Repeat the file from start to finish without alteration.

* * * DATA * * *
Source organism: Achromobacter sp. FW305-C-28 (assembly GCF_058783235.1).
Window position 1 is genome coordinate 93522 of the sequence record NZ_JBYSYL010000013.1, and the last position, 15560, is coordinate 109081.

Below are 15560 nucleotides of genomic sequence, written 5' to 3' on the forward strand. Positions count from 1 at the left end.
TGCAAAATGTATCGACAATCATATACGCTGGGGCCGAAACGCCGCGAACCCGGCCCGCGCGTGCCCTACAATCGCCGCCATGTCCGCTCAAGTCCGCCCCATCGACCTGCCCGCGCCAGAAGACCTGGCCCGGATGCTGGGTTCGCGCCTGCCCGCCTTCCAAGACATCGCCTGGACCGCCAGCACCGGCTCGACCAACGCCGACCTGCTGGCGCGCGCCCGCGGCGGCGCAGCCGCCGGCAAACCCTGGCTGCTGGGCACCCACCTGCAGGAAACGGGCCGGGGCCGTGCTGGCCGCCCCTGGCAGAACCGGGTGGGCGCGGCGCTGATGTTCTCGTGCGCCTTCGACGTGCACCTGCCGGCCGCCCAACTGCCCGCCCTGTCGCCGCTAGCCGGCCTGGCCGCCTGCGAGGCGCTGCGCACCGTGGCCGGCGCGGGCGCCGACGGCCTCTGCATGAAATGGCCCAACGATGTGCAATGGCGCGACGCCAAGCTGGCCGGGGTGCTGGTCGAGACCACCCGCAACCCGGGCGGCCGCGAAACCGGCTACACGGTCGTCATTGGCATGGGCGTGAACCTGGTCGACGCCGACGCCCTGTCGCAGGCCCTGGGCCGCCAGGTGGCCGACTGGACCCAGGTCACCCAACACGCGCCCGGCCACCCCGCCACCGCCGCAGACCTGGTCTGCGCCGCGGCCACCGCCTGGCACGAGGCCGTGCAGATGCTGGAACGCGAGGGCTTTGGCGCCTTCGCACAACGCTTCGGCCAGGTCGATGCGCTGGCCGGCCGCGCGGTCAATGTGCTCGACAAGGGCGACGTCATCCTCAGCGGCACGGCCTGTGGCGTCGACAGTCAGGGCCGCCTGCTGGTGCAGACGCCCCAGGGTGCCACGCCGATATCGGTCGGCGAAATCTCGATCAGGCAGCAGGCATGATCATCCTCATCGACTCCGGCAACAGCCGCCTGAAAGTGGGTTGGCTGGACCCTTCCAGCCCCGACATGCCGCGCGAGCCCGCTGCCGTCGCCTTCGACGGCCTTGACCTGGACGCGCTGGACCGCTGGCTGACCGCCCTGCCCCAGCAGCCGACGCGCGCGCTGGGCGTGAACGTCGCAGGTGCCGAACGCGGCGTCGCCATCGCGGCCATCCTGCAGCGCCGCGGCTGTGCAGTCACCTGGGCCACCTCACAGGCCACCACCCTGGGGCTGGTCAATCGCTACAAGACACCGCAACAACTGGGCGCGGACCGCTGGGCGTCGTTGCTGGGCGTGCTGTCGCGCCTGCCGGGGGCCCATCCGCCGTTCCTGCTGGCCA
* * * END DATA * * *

Source organism: Achromobacter sp. FW305-C-28 (assembly GCF_058783235.1).
Window position 1 is genome coordinate 93522 of the sequence record NZ_JBYSYL010000013.1, and the last position, 15560, is coordinate 109081.

Below are 15560 nucleotides of genomic sequence, written 5' to 3' on the forward strand. Positions count from 1 at the left end.
TGCAAAATGTATCGACAATCATATACGCTGGGGCCGAAACGCCGCGAACCCGGCCCGCGCGTGCCCTACAATCGCCGCCATGTCCGCTCAAGTCCGCCCCATCGACCTGCCCGCGCCAGAAGACCTGGCCCGGATGCTGGGTTCGCGCCTGCCCGCCTTCCAAGACATCGCCTGGACCGCCAGCACCGGCTCGACCAACGCCGACCTGCTGGCGCGCGCCCGCGGCGGCGCAGCCGCCGGCAAACCCTGGCTGCTGGGCACCCACCTGCAGGAAACGGGCCGGGGCCGTGCTGGCCGCCCCTGGCAGAACCGGGTGGGCGCGGCGCTGATGTTCTCGTGCGCCTTCGACGTGCACCTGCCGGCCGCCCAACTGCCCGCCCTGTCGCCGCTAGCCGGCCTGGCCGCCTGCGAGGCGCTGCGCACCGTGGCCGGCGCGGGCGCCGACGGCCTCTGCATGAAATGGCCCAACGATGTGCAATGGCGCGACGCCAAGCTGGCCGGGGTGCTGGTCGAGACCACCCGCAACCCGGGCGGCCGCGAAACCGGCTACACGGTCGTCATTGGCATGGGCGTGAACCTGGTCGACGCCGACGCCCTGTCGCAGGCCCTGGGCCGCCAGGTGGCCGACTGGACCCAGGTCACCCAACACGCGCCCGGCCACCCCGCCACCGCCGCAGACCTGGTCTGCGCCGCGGCCACCGCCTGGCACGAGGCCGTGCAGATGCTGGAACGCGAGGGCTTTGGCGCCTTCGCACAACGCTTCGGCCAGGTCGATGCGCTGGCCGGCCGCGCGGTCAATGTGCTCGACAAGGGCGACGTCATCCTCAGCGGCACGGCCTGTGGCGTCGACAGTCAGGGCCGCCTGCTGGTGCAGACGCCCCAGGGTGCCACGCCGATATCGGTCGGCGAAATCTCGATCAGGCAGCAGGCATGATCATCCTCATCGACTCCGGCAACAGCCGCCTGAAAGTGGGTTGGCTGGACCCTTCCAGCCCCGACATGCCGCGCGAGCCCGCTGCCGTCGCCTTCGACGGCCTTGACCTGGACGCGCTGGACCGCTGGCTGACCGCCCTGCCCCAGCAGCCGACGCGCGCGCTGGGCGTGAACGTCGCAGGTGCCGAACGCGGCGTCGCCATCGCGGCCATCCTGCAGCGCCGCGGCTGTGCAGTCACCTGGGCCACCTCACAGGCCACCACCCTGGGGCTGGTCAATCGCTACAAGACACCGCAACAACTGGGCGCGGACCGCTGGGCGTCGTTGCTGGGCGTGCTGTCGCGCCTGCCGGGGGCCCATCCGCCGTTCCTGCTGGCCA